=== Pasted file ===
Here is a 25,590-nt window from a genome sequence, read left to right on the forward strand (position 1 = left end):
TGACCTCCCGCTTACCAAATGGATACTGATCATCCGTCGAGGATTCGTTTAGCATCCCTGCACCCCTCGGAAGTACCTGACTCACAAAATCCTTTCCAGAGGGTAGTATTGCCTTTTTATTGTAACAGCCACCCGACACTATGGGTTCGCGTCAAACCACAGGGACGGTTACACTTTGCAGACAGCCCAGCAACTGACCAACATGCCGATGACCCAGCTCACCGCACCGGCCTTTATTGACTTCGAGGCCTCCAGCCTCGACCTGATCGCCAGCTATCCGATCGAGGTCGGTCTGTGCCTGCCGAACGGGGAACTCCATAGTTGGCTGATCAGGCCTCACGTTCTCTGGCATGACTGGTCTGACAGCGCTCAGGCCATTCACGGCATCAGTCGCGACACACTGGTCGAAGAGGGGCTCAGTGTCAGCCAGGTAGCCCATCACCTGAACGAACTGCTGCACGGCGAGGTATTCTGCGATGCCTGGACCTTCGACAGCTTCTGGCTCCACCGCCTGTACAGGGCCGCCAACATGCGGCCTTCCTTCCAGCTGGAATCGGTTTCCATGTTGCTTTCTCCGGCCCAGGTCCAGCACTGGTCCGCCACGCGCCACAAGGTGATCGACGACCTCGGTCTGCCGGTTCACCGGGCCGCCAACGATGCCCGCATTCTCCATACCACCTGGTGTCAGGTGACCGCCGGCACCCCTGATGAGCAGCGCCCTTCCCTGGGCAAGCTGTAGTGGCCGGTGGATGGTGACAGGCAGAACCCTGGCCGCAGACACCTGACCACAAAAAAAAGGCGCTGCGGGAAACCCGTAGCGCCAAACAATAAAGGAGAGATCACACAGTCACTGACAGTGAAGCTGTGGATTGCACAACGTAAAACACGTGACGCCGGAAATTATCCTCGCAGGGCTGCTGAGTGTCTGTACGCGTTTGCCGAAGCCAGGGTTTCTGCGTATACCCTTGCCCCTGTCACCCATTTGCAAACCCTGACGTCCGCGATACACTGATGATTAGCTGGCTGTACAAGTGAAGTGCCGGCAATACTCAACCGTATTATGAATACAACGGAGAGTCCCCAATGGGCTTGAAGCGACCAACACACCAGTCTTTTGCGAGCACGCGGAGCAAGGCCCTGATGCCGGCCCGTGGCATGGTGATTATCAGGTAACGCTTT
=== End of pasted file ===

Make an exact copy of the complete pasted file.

Here is a 25,590-nt window from a genome sequence, read left to right on the forward strand (position 1 = left end):
TGACCTCCCGCTTACCAAATGGATACTGATCATCCGTCGAGGATTCGTTTAGCATCCCTGCACCCCTCGGAAGTACCTGACTCACAAAATCCTTTCCAGAGGGTAGTATTGCCTTTTTATTGTAACAGCCACCCGACACTATGGGTTCGCGTCAAACCACAGGGACGGTTACACTTTGCAGACAGCCCAGCAACTGACCAACATGCCGATGACCCAGCTCACCGCACCGGCCTTTATTGACTTCGAGGCCTCCAGCCTCGACCTGATCGCCAGCTATCCGATCGAGGTCGGTCTGTGCCTGCCGAACGGGGAACTCCATAGTTGGCTGATCAGGCCTCACGTTCTCTGGCATGACTGGTCTGACAGCGCTCAGGCCATTCACGGCATCAGTCGCGACACACTGGTCGAAGAGGGGCTCAGTGTCAGCCAGGTAGCCCATCACCTGAACGAACTGCTGCACGGCGAGGTATTCTGCGATGCCTGGACCTTCGACAGCTTCTGGCTCCACCGCCTGTACAGGGCCGCCAACATGCGGCCTTCCTTCCAGCTGGAATCGGTTTCCATGTTGCTTTCTCCGGCCCAGGTCCAGCACTGGTCCGCCACGCGCCACAAGGTGATCGACGACCTCGGTCTGCCGGTTCACCGGGCCGCCAACGATGCCCGCATTCTCCATACCACCTGGTGTCAGGTGACCGCCGGCACCCCTGATGAGCAGCGCCCTTCCCTGGGCAAGCTGTAGTGGCCGGTGGATGGTGACAGGCAGAACCCTGGCCGCAGACACCTGACCACAAAAAAAAGGCGCTGCGGGAAACCCGTAGCGCCAAACAATAAAGGAGAGATCACACAGTCACTGACAGTGAAGCTGTGGATTGCACAACGTAAAACACGTGACGCCGGAAATTATCCTCGCAGGGCTGCTGAGTGTCTGTACGCGTTTGCCGAAGCCAGGGTTTCTGCGTATACCCTTGCCCCTGTCACCCATTTGCAAACCCTGACGTCCGCGATACACTGATGATTAGCTGGCTGTACAAGTGAAGTGCCGGCAATACTCAACCGTATTATGAATACAACGGAGAGTCCCCAATGGGCTTGAAGCGACCAACACACCAGTCTTTTGCGAGCACGCGGAGCAAGGCCCTGATGCCGGCCCGTGGCATGGTGATTATCAGGTAACGCTTT